Lawyers should never ask a Southern grandma a question if they aren'tprepared for the answer.
In a trial, a Southern small-town prosecuting attorney called his first witness, a grandmotherly, elderly woman to the stand.

He approached her and asked, "Mrs. Jones, do you know me?"

She responded, "Why, yes, I do know you, Mr. Williams. I've known you since you were a young boy, and frankly, you've been a big disappointment to me. You lie, you cheat on your wife, and you manipulate people and talk about them behind their backs. You think you're a big shot when you haven't the brains to realize you never will amount to anything more than a two-bit paper pusher. Yes, I know you."

The lawyer was stunned!

Not knowing what else to do, he pointed across the room and asked, "Mrs. Jones, do you know the defense attorney?"

She again replied, "Why, yes, I do. I've known Mr. Bradley since he was a youngster, too. He's lazy, bigoted, and he has a drinking problem. He can't build a normal relationship with anyone and his law practice is one of the worst in the entire state. Not to mention he cheated on his wife with three different women. One of them was your wife. Yes, I know him."

The defense attorney almost died.

The judge asked both counselors to approach the bench and, in a very quiet voice, said, "If either of you idiots asks her if she knows me, I'll send you to the electric chair."

HT: The Digital Hairshirt

More Appropriate Lyrics

Some of the far more creative types have suggested lyrics for certain Haugen-Hass offerings. The lyrics are actually more in keeping with the music itself, and are suggestive of the music's better placement: OUTSIDE ANY CHURCH WORTHY OF THE NAME.

Have fun:

Gather Us In (to the IHOP)

Gather us in, the eggs and the pancakes.
Gather us in, the bacon and ham.
Make us to be a well balanced breakfast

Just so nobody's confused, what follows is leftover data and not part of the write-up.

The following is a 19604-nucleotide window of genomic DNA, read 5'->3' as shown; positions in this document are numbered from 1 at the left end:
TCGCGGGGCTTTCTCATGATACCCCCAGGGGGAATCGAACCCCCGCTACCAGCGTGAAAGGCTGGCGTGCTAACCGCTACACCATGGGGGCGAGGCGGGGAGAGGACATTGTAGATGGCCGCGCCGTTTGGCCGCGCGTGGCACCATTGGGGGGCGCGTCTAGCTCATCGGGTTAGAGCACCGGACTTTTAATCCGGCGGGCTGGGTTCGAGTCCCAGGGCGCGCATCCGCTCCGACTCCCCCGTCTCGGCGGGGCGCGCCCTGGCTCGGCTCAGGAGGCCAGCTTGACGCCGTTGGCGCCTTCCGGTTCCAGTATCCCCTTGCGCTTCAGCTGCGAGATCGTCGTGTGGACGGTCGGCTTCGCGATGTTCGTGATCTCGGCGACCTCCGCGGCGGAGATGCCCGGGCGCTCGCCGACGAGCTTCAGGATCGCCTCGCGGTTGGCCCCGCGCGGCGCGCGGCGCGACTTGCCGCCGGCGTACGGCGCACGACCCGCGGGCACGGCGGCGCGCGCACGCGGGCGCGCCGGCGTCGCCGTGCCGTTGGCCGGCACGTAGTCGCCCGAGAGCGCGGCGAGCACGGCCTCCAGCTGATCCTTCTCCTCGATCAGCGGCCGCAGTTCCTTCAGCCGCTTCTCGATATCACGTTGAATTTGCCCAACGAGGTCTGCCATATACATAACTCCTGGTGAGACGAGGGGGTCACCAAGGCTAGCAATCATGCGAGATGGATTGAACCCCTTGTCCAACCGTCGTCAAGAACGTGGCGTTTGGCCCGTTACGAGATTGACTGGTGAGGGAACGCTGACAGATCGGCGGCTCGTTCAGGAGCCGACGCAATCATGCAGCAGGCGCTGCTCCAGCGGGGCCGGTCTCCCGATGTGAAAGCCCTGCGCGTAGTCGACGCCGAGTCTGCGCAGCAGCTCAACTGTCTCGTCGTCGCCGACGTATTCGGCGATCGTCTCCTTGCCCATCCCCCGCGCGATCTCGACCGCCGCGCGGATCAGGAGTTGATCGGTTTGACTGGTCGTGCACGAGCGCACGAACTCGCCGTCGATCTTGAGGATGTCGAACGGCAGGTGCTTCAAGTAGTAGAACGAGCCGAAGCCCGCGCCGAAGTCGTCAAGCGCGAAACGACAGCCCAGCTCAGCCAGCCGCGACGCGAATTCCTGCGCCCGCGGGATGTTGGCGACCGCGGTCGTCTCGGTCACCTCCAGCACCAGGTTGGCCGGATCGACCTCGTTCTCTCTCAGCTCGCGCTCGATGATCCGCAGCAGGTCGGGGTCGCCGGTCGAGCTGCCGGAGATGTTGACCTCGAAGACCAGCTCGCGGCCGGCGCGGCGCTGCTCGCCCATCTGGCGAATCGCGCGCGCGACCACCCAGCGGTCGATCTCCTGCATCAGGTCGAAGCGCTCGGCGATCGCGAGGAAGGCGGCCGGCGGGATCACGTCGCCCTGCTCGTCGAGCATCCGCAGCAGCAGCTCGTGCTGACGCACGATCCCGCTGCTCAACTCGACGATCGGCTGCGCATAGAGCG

Nourished with orange juice that came from a can

or, if you prefer:

Gather Us In (to the cookout)

Gather us in, the beef and the chicken.
Gather us in, the pork and the lamb.
Make us to be a barbecued banquet,
Washed down with beer from a keg or a can

Here's one that's a bit more "Socially Critical:"

Gather Us In

Here in this place, our comfortable parish,
All of the statues carried away,
See in each face a vacuous visage,
Brought here by guilt or by R.C.I.A.

Gather us in, by Bimmer or Hummer,
Gather us in, so we can feel good,
Come to us now in this barren Zen temple,
With only a shrub and an altar of wood.

We are the young, our morals a mystery,
We are the old, who couldn't care less,
We have been warned throughout all of history,
But we enjoy this liturgical mess.

Gather us in, our radical pastor,
Gather us in, our unveiled nun,
Call to us now, with guitars and bongos,
Hang up your cellphones and join in the fun!

Here we will take some wine and some water,
Whether it changes, we really don't care.
But when the Sign of Peace comes, our pastor,
Jumps from the altar and hugs like a bear.

Gather us in, the privileged and snobby,
Gather us in, the liberal elite,
Help us to form our personal Credo,
Give us a choice between white bread and wheat.

The sad part: in 20 years, old LitWonk litur-gettes will be drooling all over themselves, trying to remember the "good old days" when this crap was considered "music."

Hamdan Gone Wrong

SCOTUS screwed it up--predictably, Anthony Kennedy was the deciding vote:

The Supreme Court ruled Thursday that President Bush overstepped his authority in creating military war crimes trials for Guantanamo Bay detainees, a rebuke to the administration and its aggressive anti-terror policies.

Justice John Paul Stevens wrote the opinion, which said the proposed trials were illegal under U.S. law and the Geneva Convention.

The case, one of the most significant involving presidential war powers cases since World War II, was brought by Guantanamo prisoner Salim Ahmed Hamdan, who was a driver for Osama bin Laden in Afghanistan.